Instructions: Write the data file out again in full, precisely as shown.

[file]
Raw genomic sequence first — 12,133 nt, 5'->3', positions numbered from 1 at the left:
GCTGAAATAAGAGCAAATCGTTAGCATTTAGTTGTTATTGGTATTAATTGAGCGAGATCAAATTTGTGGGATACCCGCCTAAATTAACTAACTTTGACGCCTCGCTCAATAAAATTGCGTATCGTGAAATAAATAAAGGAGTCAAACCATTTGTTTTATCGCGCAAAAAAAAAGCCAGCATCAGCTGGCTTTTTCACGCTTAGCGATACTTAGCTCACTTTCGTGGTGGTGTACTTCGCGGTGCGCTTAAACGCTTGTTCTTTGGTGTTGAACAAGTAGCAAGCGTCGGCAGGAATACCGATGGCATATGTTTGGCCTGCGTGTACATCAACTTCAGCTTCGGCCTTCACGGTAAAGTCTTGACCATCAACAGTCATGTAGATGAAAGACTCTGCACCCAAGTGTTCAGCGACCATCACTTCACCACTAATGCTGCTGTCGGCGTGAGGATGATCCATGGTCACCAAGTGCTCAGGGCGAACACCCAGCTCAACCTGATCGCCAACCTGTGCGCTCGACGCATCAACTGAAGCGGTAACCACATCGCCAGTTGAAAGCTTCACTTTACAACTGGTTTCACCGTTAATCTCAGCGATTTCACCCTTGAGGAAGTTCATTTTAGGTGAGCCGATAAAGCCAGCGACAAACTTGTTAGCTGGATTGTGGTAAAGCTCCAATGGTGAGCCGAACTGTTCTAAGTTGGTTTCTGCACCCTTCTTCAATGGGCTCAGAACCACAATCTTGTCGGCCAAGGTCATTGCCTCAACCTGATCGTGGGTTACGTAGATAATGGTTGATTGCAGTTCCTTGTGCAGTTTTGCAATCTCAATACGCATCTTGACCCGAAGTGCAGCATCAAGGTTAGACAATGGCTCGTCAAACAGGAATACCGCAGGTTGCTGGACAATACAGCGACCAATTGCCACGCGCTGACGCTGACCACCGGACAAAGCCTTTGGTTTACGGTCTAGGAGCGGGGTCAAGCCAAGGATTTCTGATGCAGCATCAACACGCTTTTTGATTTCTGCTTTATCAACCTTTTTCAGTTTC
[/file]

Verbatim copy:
Raw genomic sequence first — 12,133 nt, 5'->3', positions numbered from 1 at the left:
GCTGAAATAAGAGCAAATCGTTAGCATTTAGTTGTTATTGGTATTAATTGAGCGAGATCAAATTTGTGGGATACCCGCCTAAATTAACTAACTTTGACGCCTCGCTCAATAAAATTGCGTATCGTGAAATAAATAAAGGAGTCAAACCATTTGTTTTATCGCGCAAAAAAAAAGCCAGCATCAGCTGGCTTTTTCACGCTTAGCGATACTTAGCTCACTTTCGTGGTGGTGTACTTCGCGGTGCGCTTAAACGCTTGTTCTTTGGTGTTGAACAAGTAGCAAGCGTCGGCAGGAATACCGATGGCATATGTTTGGCCTGCGTGTACATCAACTTCAGCTTCGGCCTTCACGGTAAAGTCTTGACCATCAACAGTCATGTAGATGAAAGACTCTGCACCCAAGTGTTCAGCGACCATCACTTCACCACTAATGCTGCTGTCGGCGTGAGGATGATCCATGGTCACCAAGTGCTCAGGGCGAACACCCAGCTCAACCTGATCGCCAACCTGTGCGCTCGACGCATCAACTGAAGCGGTAACCACATCGCCAGTTGAAAGCTTCACTTTACAACTGGTTTCACCGTTAATCTCAGCGATTTCACCCTTGAGGAAGTTCATTTTAGGTGAGCCGATAAAGCCAGCGACAAACTTGTTAGCTGGATTGTGGTAAAGCTCCAATGGTGAGCCGAACTGTTCTAAGTTGGTTTCTGCACCCTTCTTCAATGGGCTCAGAACCACAATCTTGTCGGCCAAGGTCATTGCCTCAACCTGATCGTGGGTTACGTAGATAATGGTTGATTGCAGTTCCTTGTGCAGTTTTGCAATCTCAATACGCATCTTGACCCGAAGTGCAGCATCAAGGTTAGACAATGGCTCGTCAAACAGGAATACCGCAGGTTGCTGGACAATACAGCGACCAATTGCCACGCGCTGACGCTGACCACCGGACAAAGCCTTTGGTTTACGGTCTAGGAGCGGGGTCAAGCCAAGGATTTCTGATGCAGCATCAACACGCTTTTTGATTTCTGCTTTATCAACCTTTTTCAGTTTC